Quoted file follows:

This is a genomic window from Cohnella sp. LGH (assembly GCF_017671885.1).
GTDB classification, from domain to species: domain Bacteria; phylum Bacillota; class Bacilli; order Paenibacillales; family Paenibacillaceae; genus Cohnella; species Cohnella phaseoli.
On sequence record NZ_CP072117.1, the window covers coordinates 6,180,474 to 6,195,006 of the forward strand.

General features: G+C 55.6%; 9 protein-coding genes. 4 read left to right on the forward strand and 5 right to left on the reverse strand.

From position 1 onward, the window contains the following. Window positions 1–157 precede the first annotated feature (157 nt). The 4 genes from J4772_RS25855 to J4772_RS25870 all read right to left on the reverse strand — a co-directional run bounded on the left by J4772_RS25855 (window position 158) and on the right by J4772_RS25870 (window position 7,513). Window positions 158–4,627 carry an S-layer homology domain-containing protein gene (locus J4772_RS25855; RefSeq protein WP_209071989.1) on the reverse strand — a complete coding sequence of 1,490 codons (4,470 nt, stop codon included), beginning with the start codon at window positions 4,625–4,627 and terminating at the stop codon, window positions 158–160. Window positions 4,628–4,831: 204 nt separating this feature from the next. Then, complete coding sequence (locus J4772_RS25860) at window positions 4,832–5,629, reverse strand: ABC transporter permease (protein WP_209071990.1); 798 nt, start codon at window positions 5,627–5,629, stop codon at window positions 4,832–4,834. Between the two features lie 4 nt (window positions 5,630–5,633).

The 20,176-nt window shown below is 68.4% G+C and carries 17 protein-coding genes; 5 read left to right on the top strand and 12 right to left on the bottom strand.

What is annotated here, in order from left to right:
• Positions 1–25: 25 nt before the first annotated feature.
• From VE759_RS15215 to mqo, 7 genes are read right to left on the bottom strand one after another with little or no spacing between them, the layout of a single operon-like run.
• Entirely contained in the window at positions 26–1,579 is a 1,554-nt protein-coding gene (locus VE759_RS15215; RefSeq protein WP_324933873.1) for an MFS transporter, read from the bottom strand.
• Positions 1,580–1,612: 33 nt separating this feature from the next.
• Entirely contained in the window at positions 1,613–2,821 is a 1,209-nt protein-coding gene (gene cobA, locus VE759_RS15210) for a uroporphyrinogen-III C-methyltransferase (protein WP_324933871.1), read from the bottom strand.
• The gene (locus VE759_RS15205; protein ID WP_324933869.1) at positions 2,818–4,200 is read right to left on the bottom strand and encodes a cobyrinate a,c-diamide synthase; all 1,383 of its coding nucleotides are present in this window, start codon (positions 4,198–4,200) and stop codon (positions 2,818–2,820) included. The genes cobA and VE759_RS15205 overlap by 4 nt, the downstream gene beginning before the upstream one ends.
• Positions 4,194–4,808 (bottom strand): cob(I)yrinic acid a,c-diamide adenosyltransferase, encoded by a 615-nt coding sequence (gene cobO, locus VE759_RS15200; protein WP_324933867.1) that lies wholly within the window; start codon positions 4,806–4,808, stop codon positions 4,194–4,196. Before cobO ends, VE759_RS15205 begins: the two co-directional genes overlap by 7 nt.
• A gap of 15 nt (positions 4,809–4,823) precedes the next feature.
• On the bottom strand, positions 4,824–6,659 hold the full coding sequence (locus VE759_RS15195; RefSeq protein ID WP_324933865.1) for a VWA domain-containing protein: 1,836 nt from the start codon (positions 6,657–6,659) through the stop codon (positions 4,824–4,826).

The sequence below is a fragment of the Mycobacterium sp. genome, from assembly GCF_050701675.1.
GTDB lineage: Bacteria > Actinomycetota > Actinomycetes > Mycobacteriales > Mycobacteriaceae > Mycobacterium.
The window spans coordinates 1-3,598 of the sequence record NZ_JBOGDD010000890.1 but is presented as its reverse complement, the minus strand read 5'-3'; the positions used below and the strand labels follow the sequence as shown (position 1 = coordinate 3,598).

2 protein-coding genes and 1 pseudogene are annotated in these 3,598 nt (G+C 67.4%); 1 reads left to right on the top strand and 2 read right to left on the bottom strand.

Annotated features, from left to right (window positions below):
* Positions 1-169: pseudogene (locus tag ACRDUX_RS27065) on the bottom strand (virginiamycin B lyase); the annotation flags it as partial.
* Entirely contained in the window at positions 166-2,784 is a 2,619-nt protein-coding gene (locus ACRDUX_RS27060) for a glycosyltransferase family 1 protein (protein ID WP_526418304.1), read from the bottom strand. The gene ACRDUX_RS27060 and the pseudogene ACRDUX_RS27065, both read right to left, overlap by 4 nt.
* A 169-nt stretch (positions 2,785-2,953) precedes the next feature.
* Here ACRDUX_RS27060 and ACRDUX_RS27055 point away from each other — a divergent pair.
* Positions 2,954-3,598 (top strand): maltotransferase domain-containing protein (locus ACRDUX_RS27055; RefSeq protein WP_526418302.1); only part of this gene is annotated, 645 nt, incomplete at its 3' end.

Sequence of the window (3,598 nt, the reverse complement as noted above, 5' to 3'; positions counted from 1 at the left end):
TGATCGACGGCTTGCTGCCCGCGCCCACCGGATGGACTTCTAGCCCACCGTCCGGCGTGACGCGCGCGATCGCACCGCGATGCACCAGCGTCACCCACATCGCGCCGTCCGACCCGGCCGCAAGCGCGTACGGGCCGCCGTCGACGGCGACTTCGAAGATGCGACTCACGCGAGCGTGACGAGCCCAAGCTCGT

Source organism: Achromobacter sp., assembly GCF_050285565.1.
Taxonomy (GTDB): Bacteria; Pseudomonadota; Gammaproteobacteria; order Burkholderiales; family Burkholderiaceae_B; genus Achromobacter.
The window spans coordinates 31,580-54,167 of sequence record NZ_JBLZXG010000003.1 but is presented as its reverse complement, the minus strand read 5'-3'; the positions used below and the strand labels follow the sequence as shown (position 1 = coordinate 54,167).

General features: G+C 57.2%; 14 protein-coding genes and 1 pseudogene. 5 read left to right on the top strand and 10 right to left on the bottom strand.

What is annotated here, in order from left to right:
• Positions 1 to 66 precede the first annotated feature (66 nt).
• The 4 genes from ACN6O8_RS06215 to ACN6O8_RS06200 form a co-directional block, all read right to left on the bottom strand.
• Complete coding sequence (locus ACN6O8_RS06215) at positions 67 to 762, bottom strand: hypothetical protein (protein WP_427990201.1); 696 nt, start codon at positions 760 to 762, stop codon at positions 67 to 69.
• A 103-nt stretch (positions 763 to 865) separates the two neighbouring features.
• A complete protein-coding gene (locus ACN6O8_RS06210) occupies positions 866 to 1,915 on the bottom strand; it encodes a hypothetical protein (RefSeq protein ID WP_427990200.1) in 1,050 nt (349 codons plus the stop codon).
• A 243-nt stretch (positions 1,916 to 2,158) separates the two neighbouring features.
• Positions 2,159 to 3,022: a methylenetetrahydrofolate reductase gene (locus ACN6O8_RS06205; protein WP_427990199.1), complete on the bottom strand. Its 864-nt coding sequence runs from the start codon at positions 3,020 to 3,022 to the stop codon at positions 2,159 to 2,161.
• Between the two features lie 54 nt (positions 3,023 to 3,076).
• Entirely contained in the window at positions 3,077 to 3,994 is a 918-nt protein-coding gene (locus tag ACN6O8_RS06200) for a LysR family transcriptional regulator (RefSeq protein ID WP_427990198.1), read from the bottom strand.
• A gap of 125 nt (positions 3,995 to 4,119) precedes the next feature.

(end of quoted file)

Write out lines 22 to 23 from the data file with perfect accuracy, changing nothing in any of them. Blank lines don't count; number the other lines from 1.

* Positions 1-169: pseudogene (locus tag ACRDUX_RS27065) on the bottom strand (virginiamycin B lyase); the annotation flags it as partial.
* Entirely contained in the window at positions 166-2,784 is a 2,619-nt protein-coding gene (locus ACRDUX_RS27060) for a glycosyltransferase family 1 protein (protein ID WP_526418304.1), read from the bottom strand. The gene ACRDUX_RS27060 and the pseudogene ACRDUX_RS27065, both read right to left, overlap by 4 nt.